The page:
Blogger doesn't allow you to upload pdf files, so the picture above really doesn't do the corresponding pdf file justice.

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Friday, November 6, 2020

Mapping atoms to reactants in products made with reaction SMARTS


Reaction SMARTS is an RDKit feature that is very useful for generating reactant products pairs for a given reaction. Unfortunately the algorithm changes the atom order between reactants and products, which creates problems one tries to locate the reaction paths using an interpolation-based algorithm such as nudged elastic band (NEB).

Fortunately, RDKit keeps track of the the change in atom order (thanks to my MS student Julius Seumer for the tip!) and it's easy to reorder the atoms:

def reorder_product(product):
reorder_inverse = [int(atom.GetProp('react_atom_idx')) for atom in product.GetAtoms()]
reorder = len(reorder_inverse)*[0]

for i in range(len(reorder_inverse)):
reorder[reorder_inverse[i]] = i

product = Chem.RenumberAtoms(product, reorder)

return product

If the 3D structures are to be used for interpolation it is important to embed the reactant structure before converting it to product. This keeps the "label-chirality" of groups such as CH2 the same in reactant and products.

Here is a demo notebook

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Saturday, October 31, 2020

atom_mapper: matching all atoms in reactants and products


It's almost 3 years ago that I wrote about atom mapper and now the code has received a major overhaul thanks to my PhD student Mads Koerstz. The 2D atom mapping part is basically left untouched, but the main new thing is a general implementation of the 3D mapping problem.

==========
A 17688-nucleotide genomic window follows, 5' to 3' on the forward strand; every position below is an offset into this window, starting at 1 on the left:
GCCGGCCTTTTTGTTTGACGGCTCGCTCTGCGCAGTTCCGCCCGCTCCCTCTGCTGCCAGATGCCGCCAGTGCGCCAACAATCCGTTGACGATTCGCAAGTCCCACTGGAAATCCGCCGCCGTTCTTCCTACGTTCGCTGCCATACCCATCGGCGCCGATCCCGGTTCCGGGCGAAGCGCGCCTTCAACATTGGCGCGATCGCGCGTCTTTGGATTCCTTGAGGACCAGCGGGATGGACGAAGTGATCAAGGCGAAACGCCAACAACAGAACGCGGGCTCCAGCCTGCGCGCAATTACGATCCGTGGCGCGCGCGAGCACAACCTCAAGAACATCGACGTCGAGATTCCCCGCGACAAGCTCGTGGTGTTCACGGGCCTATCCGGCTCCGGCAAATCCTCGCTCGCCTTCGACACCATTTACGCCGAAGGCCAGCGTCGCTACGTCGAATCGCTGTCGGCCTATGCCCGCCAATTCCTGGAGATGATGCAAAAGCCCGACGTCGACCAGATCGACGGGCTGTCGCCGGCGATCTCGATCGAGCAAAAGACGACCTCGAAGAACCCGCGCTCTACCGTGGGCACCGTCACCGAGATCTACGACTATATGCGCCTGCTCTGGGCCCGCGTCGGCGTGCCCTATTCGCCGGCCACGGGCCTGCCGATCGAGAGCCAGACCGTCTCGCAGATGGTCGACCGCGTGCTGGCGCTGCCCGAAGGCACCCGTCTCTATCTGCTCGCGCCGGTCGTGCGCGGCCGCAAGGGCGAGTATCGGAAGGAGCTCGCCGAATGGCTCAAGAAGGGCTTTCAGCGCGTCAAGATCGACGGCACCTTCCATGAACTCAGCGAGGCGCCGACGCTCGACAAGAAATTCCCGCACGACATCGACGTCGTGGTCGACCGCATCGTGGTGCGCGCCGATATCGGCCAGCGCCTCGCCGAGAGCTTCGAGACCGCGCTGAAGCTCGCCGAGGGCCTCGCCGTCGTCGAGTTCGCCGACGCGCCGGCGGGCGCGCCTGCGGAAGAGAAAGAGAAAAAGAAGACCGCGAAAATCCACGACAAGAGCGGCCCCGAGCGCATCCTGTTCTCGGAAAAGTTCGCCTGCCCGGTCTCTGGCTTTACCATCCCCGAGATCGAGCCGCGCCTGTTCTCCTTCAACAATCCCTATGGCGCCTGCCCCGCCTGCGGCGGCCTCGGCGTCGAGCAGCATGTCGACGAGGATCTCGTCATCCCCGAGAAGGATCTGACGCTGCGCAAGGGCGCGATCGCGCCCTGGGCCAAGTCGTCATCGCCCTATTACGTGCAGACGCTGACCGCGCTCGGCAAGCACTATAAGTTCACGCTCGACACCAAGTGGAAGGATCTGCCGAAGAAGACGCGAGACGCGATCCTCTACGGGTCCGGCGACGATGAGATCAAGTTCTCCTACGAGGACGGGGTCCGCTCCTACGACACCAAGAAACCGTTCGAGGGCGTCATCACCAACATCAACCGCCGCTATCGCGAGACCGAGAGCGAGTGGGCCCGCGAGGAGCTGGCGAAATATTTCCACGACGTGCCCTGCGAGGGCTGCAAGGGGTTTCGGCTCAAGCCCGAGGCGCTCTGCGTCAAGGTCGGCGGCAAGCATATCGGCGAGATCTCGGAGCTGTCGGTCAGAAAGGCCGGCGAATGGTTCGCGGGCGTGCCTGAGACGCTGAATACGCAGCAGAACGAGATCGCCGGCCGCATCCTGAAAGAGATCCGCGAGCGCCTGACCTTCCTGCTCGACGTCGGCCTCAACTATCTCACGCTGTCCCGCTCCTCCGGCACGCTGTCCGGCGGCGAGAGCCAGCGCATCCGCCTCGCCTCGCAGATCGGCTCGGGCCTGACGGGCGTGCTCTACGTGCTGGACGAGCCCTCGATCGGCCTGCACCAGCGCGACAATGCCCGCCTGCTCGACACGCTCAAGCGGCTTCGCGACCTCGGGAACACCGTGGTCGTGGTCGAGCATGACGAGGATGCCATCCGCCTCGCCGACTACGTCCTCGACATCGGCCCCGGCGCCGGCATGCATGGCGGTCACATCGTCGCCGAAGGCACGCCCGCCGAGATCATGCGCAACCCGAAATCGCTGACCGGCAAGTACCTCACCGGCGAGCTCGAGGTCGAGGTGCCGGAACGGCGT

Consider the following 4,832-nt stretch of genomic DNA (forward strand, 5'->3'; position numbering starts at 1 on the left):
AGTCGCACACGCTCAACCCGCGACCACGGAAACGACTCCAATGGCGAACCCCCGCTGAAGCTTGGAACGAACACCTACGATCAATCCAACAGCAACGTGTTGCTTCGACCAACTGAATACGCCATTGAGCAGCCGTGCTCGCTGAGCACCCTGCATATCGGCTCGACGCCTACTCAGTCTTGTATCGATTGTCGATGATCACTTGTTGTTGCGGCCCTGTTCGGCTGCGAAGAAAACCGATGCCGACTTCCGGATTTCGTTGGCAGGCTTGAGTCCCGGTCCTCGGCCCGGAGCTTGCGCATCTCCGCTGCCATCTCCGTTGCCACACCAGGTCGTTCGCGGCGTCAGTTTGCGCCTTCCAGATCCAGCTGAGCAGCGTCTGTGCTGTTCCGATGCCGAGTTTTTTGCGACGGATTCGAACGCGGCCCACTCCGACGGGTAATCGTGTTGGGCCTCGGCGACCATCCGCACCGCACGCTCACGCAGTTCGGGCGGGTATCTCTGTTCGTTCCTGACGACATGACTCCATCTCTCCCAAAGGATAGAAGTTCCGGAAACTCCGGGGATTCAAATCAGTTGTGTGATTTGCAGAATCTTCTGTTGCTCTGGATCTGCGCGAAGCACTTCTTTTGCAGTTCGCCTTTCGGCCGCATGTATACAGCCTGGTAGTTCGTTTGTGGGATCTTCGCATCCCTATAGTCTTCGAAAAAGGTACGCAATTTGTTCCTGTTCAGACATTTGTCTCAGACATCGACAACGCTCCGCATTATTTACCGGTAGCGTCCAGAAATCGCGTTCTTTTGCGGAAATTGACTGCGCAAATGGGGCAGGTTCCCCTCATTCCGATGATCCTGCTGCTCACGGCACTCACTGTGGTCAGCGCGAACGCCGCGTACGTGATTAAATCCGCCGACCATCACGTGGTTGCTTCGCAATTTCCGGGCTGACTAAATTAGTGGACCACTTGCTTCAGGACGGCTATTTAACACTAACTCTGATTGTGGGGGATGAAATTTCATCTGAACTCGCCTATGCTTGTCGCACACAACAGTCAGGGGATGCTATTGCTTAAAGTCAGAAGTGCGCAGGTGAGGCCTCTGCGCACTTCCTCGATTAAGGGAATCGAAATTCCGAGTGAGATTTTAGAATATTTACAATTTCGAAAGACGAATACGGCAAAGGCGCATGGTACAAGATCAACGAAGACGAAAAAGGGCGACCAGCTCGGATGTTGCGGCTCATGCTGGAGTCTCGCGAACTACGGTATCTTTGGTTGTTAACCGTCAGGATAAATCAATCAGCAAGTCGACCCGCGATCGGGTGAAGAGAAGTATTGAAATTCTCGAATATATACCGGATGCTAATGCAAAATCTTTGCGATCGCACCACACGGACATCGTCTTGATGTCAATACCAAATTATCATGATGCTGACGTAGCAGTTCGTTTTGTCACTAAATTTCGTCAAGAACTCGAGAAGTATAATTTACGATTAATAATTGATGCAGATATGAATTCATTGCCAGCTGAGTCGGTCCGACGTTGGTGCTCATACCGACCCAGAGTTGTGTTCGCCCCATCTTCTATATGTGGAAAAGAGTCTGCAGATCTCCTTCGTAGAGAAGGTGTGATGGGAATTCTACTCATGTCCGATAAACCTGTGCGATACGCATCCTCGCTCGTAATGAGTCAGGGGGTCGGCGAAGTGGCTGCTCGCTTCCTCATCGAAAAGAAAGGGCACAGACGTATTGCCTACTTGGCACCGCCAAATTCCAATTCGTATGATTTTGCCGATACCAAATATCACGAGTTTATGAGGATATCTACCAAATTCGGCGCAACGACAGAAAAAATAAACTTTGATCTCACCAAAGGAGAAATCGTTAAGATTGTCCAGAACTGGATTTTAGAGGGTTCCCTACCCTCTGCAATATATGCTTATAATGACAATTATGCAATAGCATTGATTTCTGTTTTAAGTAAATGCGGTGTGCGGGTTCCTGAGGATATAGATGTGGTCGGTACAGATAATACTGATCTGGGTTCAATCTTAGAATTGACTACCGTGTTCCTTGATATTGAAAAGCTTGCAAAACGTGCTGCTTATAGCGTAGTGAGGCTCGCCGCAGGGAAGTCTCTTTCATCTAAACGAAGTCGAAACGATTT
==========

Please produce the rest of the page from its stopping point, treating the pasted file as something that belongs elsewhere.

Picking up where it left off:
The 3D mapping problem is that if labels (i.e. atom orders) are considered then all tetrahedral centers are chiral and the chirality of centers with equivalent atoms, such as CH2 groups, generated by RDKit's embed function will be arbitrary and unlikely to match in reactants and products. This creates problems for methods such as nudged elastic band (NEB) that try to determine the reaction path by interpolation.

Mads found a clever approach using chiral atom tags, where he generates arbitrary tags for the reactant and makes sure the tags match in the product. If there are true chiral centers he also generates all enantiomers.

The old version had some code that tried to align the coordinates, but that has been removed since that can be done much better with xTBs reaction path method.

Here is a demo notebook 

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Tuesday, June 16, 2020

Generating a random molecule from a chemical formula

Theo posted the following question on the RDKit mailing list

is there maybe a way with RDKit to generate random (but valid) molecules with a given chemical sumformula?
For example:
C12H9N could generate Carbazole as valid compound.
The output would be mol or SMILES.
This is actually a difficult problem, if one wants to enumerate all the possibilities, but it is not too difficult to whip up code that suggests some possibilities, though some of the suggestions may be pretty unrealistic. 

I start by generating a linear hydrocarbon with the correct number of heavy atoms. The randomly change some of the carbons to the other atoms in the molecule. If there are too many hydrogens, I introduce multiple bond and rings until the atom count is correct. Here I use some of the mutation operations from my graph based genetic algorithm.

One issue is that is it will only produce linear molecules for saturated systems. This can be fixed by adding som branching mutations, e.g. CCCC>> CC(C)C.

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Sunday, January 19, 2020

Computing Graph Edit Distance between two molecules using RDKit and Networkx

During a Twitter discussion Noel O'Boyle introduced me to Graph Edit Distance (GDE) as a useful measure of molecular similarity. The advantages over other approaches such as Tanimoto similarity is discussed in these slides by Roger Sayle.

It turns out Networkx can compute this, so it's relatively easy to interface with RDKit and the implementation is shown below.

Unfortunately, the time required for computing GDE increases exponentially with molecule size, so this implementation is not really of practical use.

Sayle's slides discusses one solution to this, but it's far from trivial to implement. If you know of other open source implementations, please let me know.

Update: GitHub page

This work is licensed under a Creative Commons Attribution 4.0